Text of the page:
Terri Irwin was thrilled with result and hopes that momentum of the Save Steve’s Place campaign will continue. “I am so proud of the response we have had to save the Steve Irwin Wildlife Reserve. We can protect this fragile environment while still enabling research, filming projects, and opportunities for indigenous Australians.”
The 335,000 acre reserve, in Queensland’s Cape York Peninsula, is home to a set of at least 8 important spring fed wetlands which provide a critical water source to threatened habitat, provide permanent water to the Wenlock River, and a home for rare, vulnerable and previously un-described plants and wildlife.
The Steve Irwin Wildlife Reserve remains host to the most comprehensive crocodile research in the world. Management of the reserve has also involved research with scientists from twelve countries; studies of flora, fauna, anthropology, paleontology, weather, hydrology, fire management, pest control, and aboriginal culture.
“We have also worked with Traditional Owners to develop employment opportunities such as cosmetic and pharmaceutical uses for different plant species, research and ranger work, education opportunities, and elders on country. We also support the Queensland Indigenous Land and Sea Rangers Program,” said Terri.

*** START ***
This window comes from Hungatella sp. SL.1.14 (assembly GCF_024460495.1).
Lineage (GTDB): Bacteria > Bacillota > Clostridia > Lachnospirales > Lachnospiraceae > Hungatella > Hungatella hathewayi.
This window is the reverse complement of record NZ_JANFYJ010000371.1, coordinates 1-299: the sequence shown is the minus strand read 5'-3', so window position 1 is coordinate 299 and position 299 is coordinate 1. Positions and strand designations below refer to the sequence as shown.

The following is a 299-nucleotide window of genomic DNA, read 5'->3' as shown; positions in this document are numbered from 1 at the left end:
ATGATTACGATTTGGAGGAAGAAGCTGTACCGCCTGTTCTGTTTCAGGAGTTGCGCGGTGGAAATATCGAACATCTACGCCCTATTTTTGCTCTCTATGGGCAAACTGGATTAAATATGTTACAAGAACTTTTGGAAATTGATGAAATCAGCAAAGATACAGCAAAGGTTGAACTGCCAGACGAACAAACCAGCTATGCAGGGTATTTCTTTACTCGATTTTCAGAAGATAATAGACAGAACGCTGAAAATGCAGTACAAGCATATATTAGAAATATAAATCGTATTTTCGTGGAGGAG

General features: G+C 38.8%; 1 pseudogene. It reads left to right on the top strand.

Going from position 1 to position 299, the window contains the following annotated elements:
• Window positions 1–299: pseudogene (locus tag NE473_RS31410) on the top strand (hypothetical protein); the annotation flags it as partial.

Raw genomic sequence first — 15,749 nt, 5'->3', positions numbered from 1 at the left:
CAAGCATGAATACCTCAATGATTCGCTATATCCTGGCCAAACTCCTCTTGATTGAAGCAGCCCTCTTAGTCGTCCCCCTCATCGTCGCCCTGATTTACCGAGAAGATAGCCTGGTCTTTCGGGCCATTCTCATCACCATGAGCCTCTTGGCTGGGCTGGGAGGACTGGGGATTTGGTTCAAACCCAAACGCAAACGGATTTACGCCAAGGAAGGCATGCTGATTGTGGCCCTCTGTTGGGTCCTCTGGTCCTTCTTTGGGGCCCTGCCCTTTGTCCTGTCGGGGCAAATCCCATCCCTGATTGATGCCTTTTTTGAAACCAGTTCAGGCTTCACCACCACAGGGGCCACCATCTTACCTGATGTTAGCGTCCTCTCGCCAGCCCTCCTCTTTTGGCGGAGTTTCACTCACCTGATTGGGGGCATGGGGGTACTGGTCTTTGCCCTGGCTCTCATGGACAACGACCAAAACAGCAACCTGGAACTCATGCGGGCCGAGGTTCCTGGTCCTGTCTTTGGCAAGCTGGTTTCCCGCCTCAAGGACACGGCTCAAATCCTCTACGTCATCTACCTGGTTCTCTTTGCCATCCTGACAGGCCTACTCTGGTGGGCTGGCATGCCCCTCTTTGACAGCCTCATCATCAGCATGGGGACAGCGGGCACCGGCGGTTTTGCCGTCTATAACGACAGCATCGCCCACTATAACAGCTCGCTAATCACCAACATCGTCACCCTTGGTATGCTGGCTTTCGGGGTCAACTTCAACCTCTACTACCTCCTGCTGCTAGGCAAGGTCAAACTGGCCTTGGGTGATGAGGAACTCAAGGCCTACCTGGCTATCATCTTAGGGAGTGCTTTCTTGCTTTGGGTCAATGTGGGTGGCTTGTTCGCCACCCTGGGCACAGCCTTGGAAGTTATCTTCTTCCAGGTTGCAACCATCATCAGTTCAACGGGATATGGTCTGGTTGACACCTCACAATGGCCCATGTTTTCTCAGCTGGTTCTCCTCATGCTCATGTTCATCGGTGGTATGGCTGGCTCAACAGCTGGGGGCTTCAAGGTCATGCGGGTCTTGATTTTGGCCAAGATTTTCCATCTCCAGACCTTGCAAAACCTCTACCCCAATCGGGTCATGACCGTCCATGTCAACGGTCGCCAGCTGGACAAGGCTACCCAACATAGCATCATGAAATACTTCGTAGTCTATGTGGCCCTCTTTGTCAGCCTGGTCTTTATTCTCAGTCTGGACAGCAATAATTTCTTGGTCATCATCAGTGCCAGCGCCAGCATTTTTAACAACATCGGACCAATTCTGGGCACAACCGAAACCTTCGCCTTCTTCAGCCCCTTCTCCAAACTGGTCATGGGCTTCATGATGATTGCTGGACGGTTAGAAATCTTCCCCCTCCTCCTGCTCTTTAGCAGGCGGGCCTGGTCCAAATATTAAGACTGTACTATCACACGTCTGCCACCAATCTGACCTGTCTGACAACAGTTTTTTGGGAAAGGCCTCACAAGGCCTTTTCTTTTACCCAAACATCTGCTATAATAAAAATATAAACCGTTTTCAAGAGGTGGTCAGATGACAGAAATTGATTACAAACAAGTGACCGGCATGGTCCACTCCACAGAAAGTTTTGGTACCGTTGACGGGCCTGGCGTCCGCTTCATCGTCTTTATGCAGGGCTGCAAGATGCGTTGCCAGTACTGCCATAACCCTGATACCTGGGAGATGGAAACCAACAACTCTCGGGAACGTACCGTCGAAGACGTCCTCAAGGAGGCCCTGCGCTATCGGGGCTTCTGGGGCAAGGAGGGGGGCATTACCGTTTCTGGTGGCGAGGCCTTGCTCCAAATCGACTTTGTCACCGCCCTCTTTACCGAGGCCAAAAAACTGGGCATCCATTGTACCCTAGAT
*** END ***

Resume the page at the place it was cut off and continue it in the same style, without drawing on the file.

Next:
There are also significant tourism and filming opportunities for the Cape region. “Since signing with FremantleMedia Enterprises, we have had regular filming projects in the Cape which will reach 150 countries around the world. Our filming future presents even bigger opportunities than we experienced with Crocodile Hunter, and provides significant and ongoing benefits for Queensland and Cape York,” added Terri.
Terri believes the ongoing opportunity of using the land for widespread benefits will cease to exist if the Steve Irwin Wildlife Reserve is mined. “Industry opportunities are still available for Cape York people, without utterly destroying habitats. Never forget: if a region is not destroyed with strip mining, the resource is still there!”
The result means that the Save Steve’s Place petition is more than half way to matching the most petition signatures ever collected in Australia. “More than 400,000 Wildlife Warriors agree that Steve’s legacy should continue,” concluded Terri.
To sign the Save Steve’s Place petition, visit www.savestevesplace.com